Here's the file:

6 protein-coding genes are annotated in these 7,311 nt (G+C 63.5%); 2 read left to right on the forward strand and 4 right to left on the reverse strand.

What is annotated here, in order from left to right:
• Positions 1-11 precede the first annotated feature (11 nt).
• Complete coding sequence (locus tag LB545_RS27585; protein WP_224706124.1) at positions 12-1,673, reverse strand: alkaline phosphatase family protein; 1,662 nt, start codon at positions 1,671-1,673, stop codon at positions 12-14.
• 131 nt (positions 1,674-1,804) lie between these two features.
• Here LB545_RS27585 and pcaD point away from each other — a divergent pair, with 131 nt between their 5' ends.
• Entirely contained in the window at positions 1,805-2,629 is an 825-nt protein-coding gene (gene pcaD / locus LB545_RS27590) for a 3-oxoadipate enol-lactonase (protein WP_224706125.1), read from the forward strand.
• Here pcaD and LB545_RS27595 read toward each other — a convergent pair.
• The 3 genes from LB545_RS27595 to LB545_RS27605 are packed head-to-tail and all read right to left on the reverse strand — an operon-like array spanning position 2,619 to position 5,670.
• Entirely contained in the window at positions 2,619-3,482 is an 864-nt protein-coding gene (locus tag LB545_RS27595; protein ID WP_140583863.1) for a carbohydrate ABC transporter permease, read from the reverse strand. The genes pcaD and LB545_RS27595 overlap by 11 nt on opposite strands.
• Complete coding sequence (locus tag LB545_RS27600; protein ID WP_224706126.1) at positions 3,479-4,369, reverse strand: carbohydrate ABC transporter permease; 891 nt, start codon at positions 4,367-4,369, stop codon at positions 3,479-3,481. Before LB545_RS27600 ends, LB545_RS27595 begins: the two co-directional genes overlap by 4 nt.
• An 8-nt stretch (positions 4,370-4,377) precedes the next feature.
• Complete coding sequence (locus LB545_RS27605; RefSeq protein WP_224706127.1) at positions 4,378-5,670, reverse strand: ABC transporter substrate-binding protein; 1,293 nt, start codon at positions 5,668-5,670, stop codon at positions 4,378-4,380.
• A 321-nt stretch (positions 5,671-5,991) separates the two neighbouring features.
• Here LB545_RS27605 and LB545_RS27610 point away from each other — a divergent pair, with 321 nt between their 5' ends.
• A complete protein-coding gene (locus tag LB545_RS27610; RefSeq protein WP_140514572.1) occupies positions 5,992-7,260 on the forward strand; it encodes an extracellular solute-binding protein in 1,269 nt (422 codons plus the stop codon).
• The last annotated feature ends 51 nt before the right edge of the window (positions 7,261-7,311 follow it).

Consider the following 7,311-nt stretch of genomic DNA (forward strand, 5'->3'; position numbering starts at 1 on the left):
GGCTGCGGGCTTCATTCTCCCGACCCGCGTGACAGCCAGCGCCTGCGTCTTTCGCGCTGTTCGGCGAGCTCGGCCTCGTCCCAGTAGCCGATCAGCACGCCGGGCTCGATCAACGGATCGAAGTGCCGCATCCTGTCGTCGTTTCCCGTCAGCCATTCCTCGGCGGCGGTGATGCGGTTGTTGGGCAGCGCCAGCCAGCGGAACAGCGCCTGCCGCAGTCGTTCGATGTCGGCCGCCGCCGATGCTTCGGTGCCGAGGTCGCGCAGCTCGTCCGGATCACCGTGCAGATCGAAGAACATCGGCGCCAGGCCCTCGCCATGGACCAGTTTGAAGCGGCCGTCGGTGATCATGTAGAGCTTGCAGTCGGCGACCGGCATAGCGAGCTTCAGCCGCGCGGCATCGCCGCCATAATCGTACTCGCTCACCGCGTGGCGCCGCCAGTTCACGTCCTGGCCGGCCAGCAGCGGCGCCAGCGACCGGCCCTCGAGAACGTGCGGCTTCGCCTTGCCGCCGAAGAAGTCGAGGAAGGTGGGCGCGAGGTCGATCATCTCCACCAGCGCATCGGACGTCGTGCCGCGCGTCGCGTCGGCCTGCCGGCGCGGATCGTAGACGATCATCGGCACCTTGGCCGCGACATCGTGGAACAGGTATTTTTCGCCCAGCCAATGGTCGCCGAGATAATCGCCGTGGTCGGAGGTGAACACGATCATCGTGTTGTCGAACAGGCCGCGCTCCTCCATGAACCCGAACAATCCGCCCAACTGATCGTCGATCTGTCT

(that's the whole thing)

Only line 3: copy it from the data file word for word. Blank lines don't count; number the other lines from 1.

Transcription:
• Positions 1-11 precede the first annotated feature (11 nt).